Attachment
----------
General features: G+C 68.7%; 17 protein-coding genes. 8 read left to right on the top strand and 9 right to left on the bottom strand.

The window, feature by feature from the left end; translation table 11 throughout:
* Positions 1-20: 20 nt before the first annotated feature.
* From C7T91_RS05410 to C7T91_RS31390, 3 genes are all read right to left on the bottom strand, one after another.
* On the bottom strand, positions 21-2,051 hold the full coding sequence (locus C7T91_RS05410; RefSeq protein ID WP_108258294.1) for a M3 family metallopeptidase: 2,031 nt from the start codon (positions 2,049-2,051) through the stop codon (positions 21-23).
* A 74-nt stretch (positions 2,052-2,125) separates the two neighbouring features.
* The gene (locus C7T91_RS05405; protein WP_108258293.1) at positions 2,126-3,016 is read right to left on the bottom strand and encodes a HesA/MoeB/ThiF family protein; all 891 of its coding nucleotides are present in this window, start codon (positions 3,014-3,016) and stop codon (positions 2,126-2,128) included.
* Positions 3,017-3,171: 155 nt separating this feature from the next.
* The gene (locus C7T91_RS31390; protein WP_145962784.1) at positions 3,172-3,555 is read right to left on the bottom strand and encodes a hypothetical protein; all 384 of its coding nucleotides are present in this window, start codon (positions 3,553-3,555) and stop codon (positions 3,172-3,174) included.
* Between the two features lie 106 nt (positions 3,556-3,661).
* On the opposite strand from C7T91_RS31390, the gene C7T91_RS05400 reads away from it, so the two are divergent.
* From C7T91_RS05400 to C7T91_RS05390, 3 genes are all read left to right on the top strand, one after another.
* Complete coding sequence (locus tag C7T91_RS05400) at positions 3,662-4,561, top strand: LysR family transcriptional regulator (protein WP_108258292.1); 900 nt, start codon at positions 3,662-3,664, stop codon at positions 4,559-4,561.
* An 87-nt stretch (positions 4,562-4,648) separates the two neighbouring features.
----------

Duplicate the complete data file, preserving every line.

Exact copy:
General features: G+C 68.7%; 17 protein-coding genes. 8 read left to right on the top strand and 9 right to left on the bottom strand.

The window, feature by feature from the left end; translation table 11 throughout:
* Positions 1-20: 20 nt before the first annotated feature.
* From C7T91_RS05410 to C7T91_RS31390, 3 genes are all read right to left on the bottom strand, one after another.
* On the bottom strand, positions 21-2,051 hold the full coding sequence (locus C7T91_RS05410; RefSeq protein ID WP_108258294.1) for a M3 family metallopeptidase: 2,031 nt from the start codon (positions 2,049-2,051) through the stop codon (positions 21-23).
* A 74-nt stretch (positions 2,052-2,125) separates the two neighbouring features.
* The gene (locus C7T91_RS05405; protein WP_108258293.1) at positions 2,126-3,016 is read right to left on the bottom strand and encodes a HesA/MoeB/ThiF family protein; all 891 of its coding nucleotides are present in this window, start codon (positions 3,014-3,016) and stop codon (positions 2,126-2,128) included.
* Positions 3,017-3,171: 155 nt separating this feature from the next.
* The gene (locus C7T91_RS31390; protein WP_145962784.1) at positions 3,172-3,555 is read right to left on the bottom strand and encodes a hypothetical protein; all 384 of its coding nucleotides are present in this window, start codon (positions 3,553-3,555) and stop codon (positions 3,172-3,174) included.
* Between the two features lie 106 nt (positions 3,556-3,661).
* On the opposite strand from C7T91_RS31390, the gene C7T91_RS05400 reads away from it, so the two are divergent.
* From C7T91_RS05400 to C7T91_RS05390, 3 genes are all read left to right on the top strand, one after another.
* Complete coding sequence (locus tag C7T91_RS05400) at positions 3,662-4,561, top strand: LysR family transcriptional regulator (protein WP_108258292.1); 900 nt, start codon at positions 3,662-3,664, stop codon at positions 4,559-4,561.
* An 87-nt stretch (positions 4,562-4,648) separates the two neighbouring features.